ALTHOUGH THE WEATHER that Christmas eve of 1929 in Portland, Ore., was typically drippy and dreary, inside our home the atmosphere was brimming with excitement and anticipation. It wasn't until many years had flown by that I could realize how difficult it must have been for my parents to maintain the gay facades that hid from us the ache and worry in their hearts.

Christmas had always been a gay and extravagant time in our home. Anticipation would start building as soon as Thanksgiving was over. Mother would begin preparation of holiday cakes, cookies and candies with the eager help of young hands. Letters were written to Santa, despite solemn warnings that Santa was very poor this year, and were mailed in the fire for "smoke delivery" to the North Pole. Christmas stories and poems were read and recited and carols sung almost constantly.Lists were made, marvelous works of art were created by young geniuses, and whispered secrets filled the air.

Christmas mornings would always find Dad's dark, curly-haired head bent over the trucks and trains with the small blond boys, his bright blue eyes snapping with youthful excitement.

Mother's hazel eyes would mist with happiness as she listened to the squeals of pleasure over the beautiful clothing she had made for daughters and dolls. To see their children happy and healthy was the greatest joy of our young parents.

But this year was different. Dad was a longshoreman and had suffered severe injuries in July, when he fell down a 30-foot hatch on a ship. He spent several weeks in the hospital, returning home for a lengthy convalescence just before Mother entered the hospital to give birth to their fifth child, an adorable baby girl.

Complications were involved with this delivery, and it was several weeks before she came home.

During this time, Dad received some workman's compensation, but once he was declared fit for duty and able to return to work, the checks ceased. He was ready, willing and eager to return to work, but unemployment, with all its haunting ugliness, had begun stalking the city since the stock market crash, and his diligent searches proved fruitless.

The available money had been carefully stretched, and every corner that could be cut had been. Our electricity was cut off. We still had a snug house in which to live, but most of our waking hours were spent in the kitchen, where the polished black kitchen range could keep us cozy. It also heated our water in the reservoir at one end of the stove, and was the means of cooking our simple meals.

I was the eldest of the five children and feeling extremely grown up at almost 9 years old. I had discovered who Santa was the previous year, and felt quite important as I

helped the younger children and my parents make simple gifts with things we had on hand. This Christmas seemed to be extra special to me because I shared the Santa secret with the grown-ups. I certainly did not comprehend our nearly desperate circumstances, though.

Our supper of homemade soup and Mother's crusty homemade bread had been eaten and cleared away. We were gathered around our friendly kitchen range singing Christmas carols, led by Dad's wonderful tenor and Mother's sweet alto. Soon we would hang up our stockings in gay anticipation, and we were happy, because we were celebrating the birth of little Lord Jesus, and that was the most wonderful event in the world.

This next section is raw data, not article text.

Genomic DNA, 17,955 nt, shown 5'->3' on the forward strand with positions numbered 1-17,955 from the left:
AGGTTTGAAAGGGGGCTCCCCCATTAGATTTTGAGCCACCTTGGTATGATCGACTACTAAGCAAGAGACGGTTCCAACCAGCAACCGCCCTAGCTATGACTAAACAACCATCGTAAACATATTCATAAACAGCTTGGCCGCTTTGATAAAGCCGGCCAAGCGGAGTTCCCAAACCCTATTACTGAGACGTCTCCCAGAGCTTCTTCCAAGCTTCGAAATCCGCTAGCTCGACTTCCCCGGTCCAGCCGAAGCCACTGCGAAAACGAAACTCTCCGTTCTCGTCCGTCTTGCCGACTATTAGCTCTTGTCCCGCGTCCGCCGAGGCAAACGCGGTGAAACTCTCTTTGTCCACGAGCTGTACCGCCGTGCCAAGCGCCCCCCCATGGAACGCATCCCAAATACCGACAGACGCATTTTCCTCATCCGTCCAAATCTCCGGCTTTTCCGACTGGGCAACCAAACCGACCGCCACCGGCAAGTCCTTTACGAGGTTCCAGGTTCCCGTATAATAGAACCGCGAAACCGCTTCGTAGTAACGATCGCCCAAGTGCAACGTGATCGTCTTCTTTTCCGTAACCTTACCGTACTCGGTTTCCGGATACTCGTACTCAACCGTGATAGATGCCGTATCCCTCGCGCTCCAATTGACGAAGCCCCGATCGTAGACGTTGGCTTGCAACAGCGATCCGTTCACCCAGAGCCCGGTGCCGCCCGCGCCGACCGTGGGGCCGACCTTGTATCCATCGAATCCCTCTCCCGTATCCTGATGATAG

Suddenly the door bell rang. As children do, we crowded closely as Mother opened the door, then called for Dad.

There stood two men and a woman, modest but resplendent in Salva-tion Army blue and gold. Their arms were laden with packages. They explained that Santa had asked them to help him by bringing our gifts to us. Back and forth to the car they went, until they had filled our hallway with boxes of food and toys.

The tears were coursing freely down the cheeks of our parents as they stammered expressions of gratitude, and asked why we had been so visited. But they never knew who sent those dear people to our door, sacrificing their own holiday hours to help those in need.

The years have flown by; I remember some of the toys allotted to me, but my mother remembers best the bounteous supply of food. Were the toys new, or were they used and refurbished? We did not know, nor would we have cared. We were just thankful.

The years have flown by, but it would be unthinkable to ever pass the tinkling of bells by the faithful guardians of the Salvation Army kettles without leaving a token of remembrance of those beautiful people who truly keep the spirit of Christmas.



About the author

"I began writing poems, stories, essays and a bit of nonsense from the time my mother taught me to write," Mary D. James said when informed that she was one of six winners in this year's Deseret News "Christmas I Remember Best" writing contest.

Mrs. James, 67, is a widow who has lived in several Western states, including Oregon, Idaho, Montana and Utah. She just recently completed her qualification work to receive her high school diploma, which she has sought most of her life after being forced to drop out of school during the Great Depression.

The writer of today's essay is currently attending a creative writing class taught by Timothy Lineback in the Jordan School District. Mrs. James plans to continue her endeavors in the creative writing field.